Al Jolson


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Synonyms for Al Jolson

United States singer (born in Russia) who appeared in the first full-length talking film (1886-1950)

References in periodicals archive ?
A Al Jolson did not star in either of the musicals and was portrayed in both by American actor Larry Parks.
What constitutes Jewish humor--from Al Jolson and the Marx brothers to "wild women" comedians and Woody Allen--is taken seriously, and its roots are traced back to the immigrant experience, parodies in rabbinic literature, and Job and other biblical stories.
IT was an age before anyone had ever heard of political correctness, but back in the late 1950s Al Jolson was still a star despite his last film appearing in 1949 and was often portrayed on BBC television's Black and White Minstrel Show.
A AL Jolson was America's most famous entertainer in the 1920s and starred in the first talkie movie - The Jazz Singer in 1927.
In the Roaring Twenties, Al Jolson was the world's most dynamic performer and for those who saw him in his fabulous pomp (like George Burns, who lasted long enough to work with Sinatra and Elvis) he was truly The Greatest, the Performer of the Century.
When Jolson Was King: Sittin' On Top Of The World by musical historian and biographer Richard Grudens is the engaging life story of the life and remarkable rise to fame of world famous actor, singer and entertainer Al Jolson.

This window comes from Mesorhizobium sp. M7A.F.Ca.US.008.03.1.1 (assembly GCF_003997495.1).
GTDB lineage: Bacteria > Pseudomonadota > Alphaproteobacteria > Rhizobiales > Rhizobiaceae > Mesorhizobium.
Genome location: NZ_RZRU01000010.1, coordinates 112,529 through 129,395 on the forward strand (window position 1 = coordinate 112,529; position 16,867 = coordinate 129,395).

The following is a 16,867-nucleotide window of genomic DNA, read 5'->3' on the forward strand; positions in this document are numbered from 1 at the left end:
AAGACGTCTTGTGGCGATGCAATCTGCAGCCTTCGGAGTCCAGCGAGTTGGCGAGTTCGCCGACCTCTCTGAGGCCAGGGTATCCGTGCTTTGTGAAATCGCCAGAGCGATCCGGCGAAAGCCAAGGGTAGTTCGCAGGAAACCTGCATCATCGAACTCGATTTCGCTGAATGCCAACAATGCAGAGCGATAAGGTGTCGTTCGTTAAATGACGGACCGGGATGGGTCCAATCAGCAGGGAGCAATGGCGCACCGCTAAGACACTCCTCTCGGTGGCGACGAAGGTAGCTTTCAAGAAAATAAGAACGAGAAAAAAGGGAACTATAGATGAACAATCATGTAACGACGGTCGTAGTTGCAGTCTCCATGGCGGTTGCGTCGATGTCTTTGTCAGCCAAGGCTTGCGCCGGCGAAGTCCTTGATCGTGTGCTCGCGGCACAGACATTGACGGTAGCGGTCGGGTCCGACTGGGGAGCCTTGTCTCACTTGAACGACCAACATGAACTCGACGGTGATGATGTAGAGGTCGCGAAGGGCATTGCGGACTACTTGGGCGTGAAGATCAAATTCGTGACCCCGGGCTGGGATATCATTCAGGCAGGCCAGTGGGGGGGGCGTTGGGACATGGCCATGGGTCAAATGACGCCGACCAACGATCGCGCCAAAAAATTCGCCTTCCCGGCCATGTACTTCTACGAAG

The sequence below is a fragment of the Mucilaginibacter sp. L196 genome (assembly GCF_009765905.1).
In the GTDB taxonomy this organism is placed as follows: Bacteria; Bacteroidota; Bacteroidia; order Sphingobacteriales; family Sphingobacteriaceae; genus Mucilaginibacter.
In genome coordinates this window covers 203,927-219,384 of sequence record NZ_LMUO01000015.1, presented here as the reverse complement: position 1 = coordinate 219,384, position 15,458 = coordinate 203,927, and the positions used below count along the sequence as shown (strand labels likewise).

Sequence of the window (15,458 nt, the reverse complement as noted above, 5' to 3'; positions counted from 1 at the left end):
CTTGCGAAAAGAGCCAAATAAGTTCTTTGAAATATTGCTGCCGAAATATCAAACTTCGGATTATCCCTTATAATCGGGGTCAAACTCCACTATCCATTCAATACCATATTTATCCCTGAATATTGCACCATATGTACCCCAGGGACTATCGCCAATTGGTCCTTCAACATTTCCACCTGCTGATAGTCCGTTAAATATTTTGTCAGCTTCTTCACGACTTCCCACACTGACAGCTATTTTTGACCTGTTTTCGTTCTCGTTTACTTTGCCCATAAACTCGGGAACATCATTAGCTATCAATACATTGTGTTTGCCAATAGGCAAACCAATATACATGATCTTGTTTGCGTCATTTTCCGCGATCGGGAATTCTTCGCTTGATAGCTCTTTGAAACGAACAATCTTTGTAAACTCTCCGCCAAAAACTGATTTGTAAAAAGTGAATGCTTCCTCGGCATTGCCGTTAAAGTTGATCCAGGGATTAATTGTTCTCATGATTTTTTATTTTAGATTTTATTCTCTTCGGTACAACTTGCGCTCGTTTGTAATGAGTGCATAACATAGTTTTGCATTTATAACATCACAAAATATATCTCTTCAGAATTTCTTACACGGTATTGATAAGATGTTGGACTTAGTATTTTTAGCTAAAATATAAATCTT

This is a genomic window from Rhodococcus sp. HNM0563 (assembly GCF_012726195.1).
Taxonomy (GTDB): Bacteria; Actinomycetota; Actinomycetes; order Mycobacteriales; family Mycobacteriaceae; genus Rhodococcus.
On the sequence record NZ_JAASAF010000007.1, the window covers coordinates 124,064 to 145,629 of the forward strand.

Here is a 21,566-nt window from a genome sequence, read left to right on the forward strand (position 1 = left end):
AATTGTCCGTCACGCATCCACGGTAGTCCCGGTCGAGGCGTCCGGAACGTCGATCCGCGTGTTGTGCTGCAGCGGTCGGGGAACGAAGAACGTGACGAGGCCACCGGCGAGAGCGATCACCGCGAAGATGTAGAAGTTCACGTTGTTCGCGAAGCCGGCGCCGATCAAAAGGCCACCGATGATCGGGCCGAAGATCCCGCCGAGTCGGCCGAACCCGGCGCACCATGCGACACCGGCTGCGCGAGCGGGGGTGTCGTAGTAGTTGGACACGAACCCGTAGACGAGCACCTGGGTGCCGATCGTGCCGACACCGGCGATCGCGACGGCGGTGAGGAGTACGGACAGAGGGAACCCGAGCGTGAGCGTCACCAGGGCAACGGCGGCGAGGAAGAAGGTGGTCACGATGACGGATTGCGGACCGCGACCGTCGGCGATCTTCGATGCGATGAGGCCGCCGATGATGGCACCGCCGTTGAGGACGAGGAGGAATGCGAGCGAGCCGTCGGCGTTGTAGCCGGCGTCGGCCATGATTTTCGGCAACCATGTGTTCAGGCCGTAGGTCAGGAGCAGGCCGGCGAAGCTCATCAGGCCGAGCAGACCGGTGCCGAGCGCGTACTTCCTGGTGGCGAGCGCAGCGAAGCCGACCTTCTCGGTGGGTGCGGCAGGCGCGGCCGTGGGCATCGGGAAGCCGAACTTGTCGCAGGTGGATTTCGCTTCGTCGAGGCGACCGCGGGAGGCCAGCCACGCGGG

There are even hints of Al Jolson on Irving Berlin's ``I've Got My Love to Keep Me Warm.
Still, it's one of the most in-depth looks at Broadway ever attempted, and cowriter director producer Michael Kantor dutifully covers the high points--if he doesn't speak to stars like Carol Channing, Harvey Fierstein, Ethel Merman, Nathan Lane, Stephen Sondheim, Fred Ebb, Al Jolson, Tommy Tune, Chita Rivera, Joel Grey, and countless others, you can be certain you'll see clips of them performing.
He, by contrast, had vivid, firsthand memories of seminal stars like Fanny Brice, Al Jolson, and Bert Williams.
But shortly before his release, the former clubland Al Jolson impersonator from Leeds went to the Appeal Court on a legal aid case paid for by taxpayers.
He (decided to) bring down a troupe of Broadway people, including Al Jolson, the great singer, to entertain Coolidge, that hopefully they could get him to smile -- which no one could -- and they'd take a picture, and he would look warm and fuzzy.
However, to paraphrase Al Jolson, "You ain't seen nothing yet
This work, in which the artist covers his body in white, pink, green, and black, stirs up from the spectator's musings an assortment of memories: Noh theater, Al Jolson, the pink and blue bodies of Pontormo's famous Entombment, even Rodchenko.
Anecdotes about Irving Berlin, James Thurber, Bessie Smith, Al Jolson, and Ethel Waters, to name just a few of the dozens and dozens of individuals we meet in these pages, are deftly used to illustrate Douglas's larger arguments.
However, the singers who achieved stardom on radio in the 1920s were predominately white interpreters of black song - Al Jolson, Rudy Vallee, Eddie Cantor, and Sophie Tucker.